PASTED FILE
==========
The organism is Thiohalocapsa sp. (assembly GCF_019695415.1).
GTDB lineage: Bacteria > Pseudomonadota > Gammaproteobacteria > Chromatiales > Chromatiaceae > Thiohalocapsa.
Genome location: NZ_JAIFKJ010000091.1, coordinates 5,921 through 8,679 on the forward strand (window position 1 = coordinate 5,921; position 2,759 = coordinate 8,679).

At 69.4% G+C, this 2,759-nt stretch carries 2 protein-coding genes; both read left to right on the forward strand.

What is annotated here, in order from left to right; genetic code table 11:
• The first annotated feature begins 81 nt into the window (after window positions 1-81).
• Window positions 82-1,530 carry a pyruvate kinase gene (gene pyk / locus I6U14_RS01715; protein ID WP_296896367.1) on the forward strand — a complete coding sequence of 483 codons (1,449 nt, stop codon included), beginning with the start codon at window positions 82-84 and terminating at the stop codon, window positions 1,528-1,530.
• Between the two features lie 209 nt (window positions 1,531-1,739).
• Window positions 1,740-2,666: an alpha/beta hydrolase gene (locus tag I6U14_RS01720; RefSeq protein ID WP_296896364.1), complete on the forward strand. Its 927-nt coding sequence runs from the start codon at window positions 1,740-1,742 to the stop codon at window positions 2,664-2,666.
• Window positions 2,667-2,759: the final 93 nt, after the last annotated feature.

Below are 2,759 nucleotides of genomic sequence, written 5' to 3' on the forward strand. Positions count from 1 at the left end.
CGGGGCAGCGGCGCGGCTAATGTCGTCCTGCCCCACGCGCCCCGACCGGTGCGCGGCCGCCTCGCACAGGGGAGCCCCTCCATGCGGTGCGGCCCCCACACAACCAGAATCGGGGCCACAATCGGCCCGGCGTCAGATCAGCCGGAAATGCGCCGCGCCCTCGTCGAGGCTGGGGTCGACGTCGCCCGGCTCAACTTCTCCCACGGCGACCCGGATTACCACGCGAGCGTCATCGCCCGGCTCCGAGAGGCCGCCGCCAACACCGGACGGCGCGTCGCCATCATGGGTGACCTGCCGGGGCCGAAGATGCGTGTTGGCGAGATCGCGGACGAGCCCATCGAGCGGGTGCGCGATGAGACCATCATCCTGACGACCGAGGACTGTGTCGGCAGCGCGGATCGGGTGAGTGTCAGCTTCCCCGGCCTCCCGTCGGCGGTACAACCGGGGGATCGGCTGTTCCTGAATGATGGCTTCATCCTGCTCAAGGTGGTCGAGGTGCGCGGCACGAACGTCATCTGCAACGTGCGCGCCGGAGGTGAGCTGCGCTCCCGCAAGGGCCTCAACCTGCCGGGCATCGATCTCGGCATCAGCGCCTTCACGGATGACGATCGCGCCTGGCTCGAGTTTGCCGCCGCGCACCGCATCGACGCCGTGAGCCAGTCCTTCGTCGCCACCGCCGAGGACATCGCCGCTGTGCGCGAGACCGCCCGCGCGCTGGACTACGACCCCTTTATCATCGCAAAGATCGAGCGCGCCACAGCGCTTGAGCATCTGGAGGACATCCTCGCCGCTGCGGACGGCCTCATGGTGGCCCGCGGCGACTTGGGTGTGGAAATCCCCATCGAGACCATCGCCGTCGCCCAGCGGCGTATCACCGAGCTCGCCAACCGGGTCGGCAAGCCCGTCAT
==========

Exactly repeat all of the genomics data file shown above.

The organism is Thiohalocapsa sp. (assembly GCF_019695415.1).
GTDB lineage: Bacteria > Pseudomonadota > Gammaproteobacteria > Chromatiales > Chromatiaceae > Thiohalocapsa.
Genome location: NZ_JAIFKJ010000091.1, coordinates 5,921 through 8,679 on the forward strand (window position 1 = coordinate 5,921; position 2,759 = coordinate 8,679).

At 69.4% G+C, this 2,759-nt stretch carries 2 protein-coding genes; both read left to right on the forward strand.

What is annotated here, in order from left to right; genetic code table 11:
• The first annotated feature begins 81 nt into the window (after window positions 1-81).
• Window positions 82-1,530 carry a pyruvate kinase gene (gene pyk / locus I6U14_RS01715; protein ID WP_296896367.1) on the forward strand — a complete coding sequence of 483 codons (1,449 nt, stop codon included), beginning with the start codon at window positions 82-84 and terminating at the stop codon, window positions 1,528-1,530.
• Between the two features lie 209 nt (window positions 1,531-1,739).
• Window positions 1,740-2,666: an alpha/beta hydrolase gene (locus tag I6U14_RS01720; RefSeq protein ID WP_296896364.1), complete on the forward strand. Its 927-nt coding sequence runs from the start codon at window positions 1,740-1,742 to the stop codon at window positions 2,664-2,666.
• Window positions 2,667-2,759: the final 93 nt, after the last annotated feature.

Below are 2,759 nucleotides of genomic sequence, written 5' to 3' on the forward strand. Positions count from 1 at the left end.
CGGGGCAGCGGCGCGGCTAATGTCGTCCTGCCCCACGCGCCCCGACCGGTGCGCGGCCGCCTCGCACAGGGGAGCCCCTCCATGCGGTGCGGCCCCCACACAACCAGAATCGGGGCCACAATCGGCCCGGCGTCAGATCAGCCGGAAATGCGCCGCGCCCTCGTCGAGGCTGGGGTCGACGTCGCCCGGCTCAACTTCTCCCACGGCGACCCGGATTACCACGCGAGCGTCATCGCCCGGCTCCGAGAGGCCGCCGCCAACACCGGACGGCGCGTCGCCATCATGGGTGACCTGCCGGGGCCGAAGATGCGTGTTGGCGAGATCGCGGACGAGCCCATCGAGCGGGTGCGCGATGAGACCATCATCCTGACGACCGAGGACTGTGTCGGCAGCGCGGATCGGGTGAGTGTCAGCTTCCCCGGCCTCCCGTCGGCGGTACAACCGGGGGATCGGCTGTTCCTGAATGATGGCTTCATCCTGCTCAAGGTGGTCGAGGTGCGCGGCACGAACGTCATCTGCAACGTGCGCGCCGGAGGTGAGCTGCGCTCCCGCAAGGGCCTCAACCTGCCGGGCATCGATCTCGGCATCAGCGCCTTCACGGATGACGATCGCGCCTGGCTCGAGTTTGCCGCCGCGCACCGCATCGACGCCGTGAGCCAGTCCTTCGTCGCCACCGCCGAGGACATCGCCGCTGTGCGCGAGACCGCCCGCGCGCTGGACTACGACCCCTTTATCATCGCAAAGATCGAGCGCGCCACAGCGCTTGAGCATCTGGAGGACATCCTCGCCGCTGCGGACGGCCTCATGGTGGCCCGCGGCGACTTGGGTGTGGAAATCCCCATCGAGACCATCGCCGTCGCCCAGCGGCGTATCACCGAGCTCGCCAACCGGGTCGGCAAGCCCGTCAT